“This custom of spending the summer months in the suburbs of Venice was called “ villeggiatura.” It was one of the gayest times of the year for the Venetians. They lived by night. All day long they lay behind closed blinds, while the sun parched and baked the ground. Only from five o’clock in the afternoon until four in the morning could they be said to live. Then they held dances, card-parties, and flirtations. During these hours, when the temperature was low, amusement and pleasure reigned supreme ; but no sooner did the sun begin to rise than, as surely as Cinderella disappeared at the stroke of twelve, the gay society of the Brenta vanished, and the place lay dead and silent once more under the intolerable glare.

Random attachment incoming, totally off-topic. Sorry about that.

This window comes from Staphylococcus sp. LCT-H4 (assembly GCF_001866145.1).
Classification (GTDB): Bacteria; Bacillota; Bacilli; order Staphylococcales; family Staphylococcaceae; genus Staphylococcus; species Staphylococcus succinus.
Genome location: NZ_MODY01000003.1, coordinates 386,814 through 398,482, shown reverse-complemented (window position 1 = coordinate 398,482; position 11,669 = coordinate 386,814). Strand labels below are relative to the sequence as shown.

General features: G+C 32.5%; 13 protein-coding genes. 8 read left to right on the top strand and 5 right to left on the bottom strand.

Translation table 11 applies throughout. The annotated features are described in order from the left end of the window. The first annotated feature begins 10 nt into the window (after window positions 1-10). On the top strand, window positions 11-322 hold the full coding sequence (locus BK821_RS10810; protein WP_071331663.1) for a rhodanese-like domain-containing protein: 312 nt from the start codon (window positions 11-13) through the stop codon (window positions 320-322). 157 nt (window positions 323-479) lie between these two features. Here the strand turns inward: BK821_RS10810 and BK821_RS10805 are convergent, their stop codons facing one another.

How different society in Venice was in the early days ! Then the houses were marvels of luxury ; the finest wit, the most brilliant conversation, and the most delightful music were to be heard in Venice. It was not in the houses of the old aristocracy that the most brilliant people painters, writers, poets, and politicians assembled. It was in the houses of women who were looked upon as more or less shady persons, whom no Venetian gentleman would dream of introducing to his wife. The wives of the aristocracy were seldom seen except at public functions. They took much the same position in society as the “ honoured interior “ takes in Japan at the present day. (The geisha, although she is infinitely more entertaining, has no social status whatever.) The Venetian lady of quality, unlike the “ honoured interior,” dressed in the most magnificent style. In the estimate of her husband nothing was too gorgeous or too costly for her to wear. Among all those of the larger towns of northern Italy, Venetian women of the sixteenth century were the first to wear needle-point.” (pp.185-186)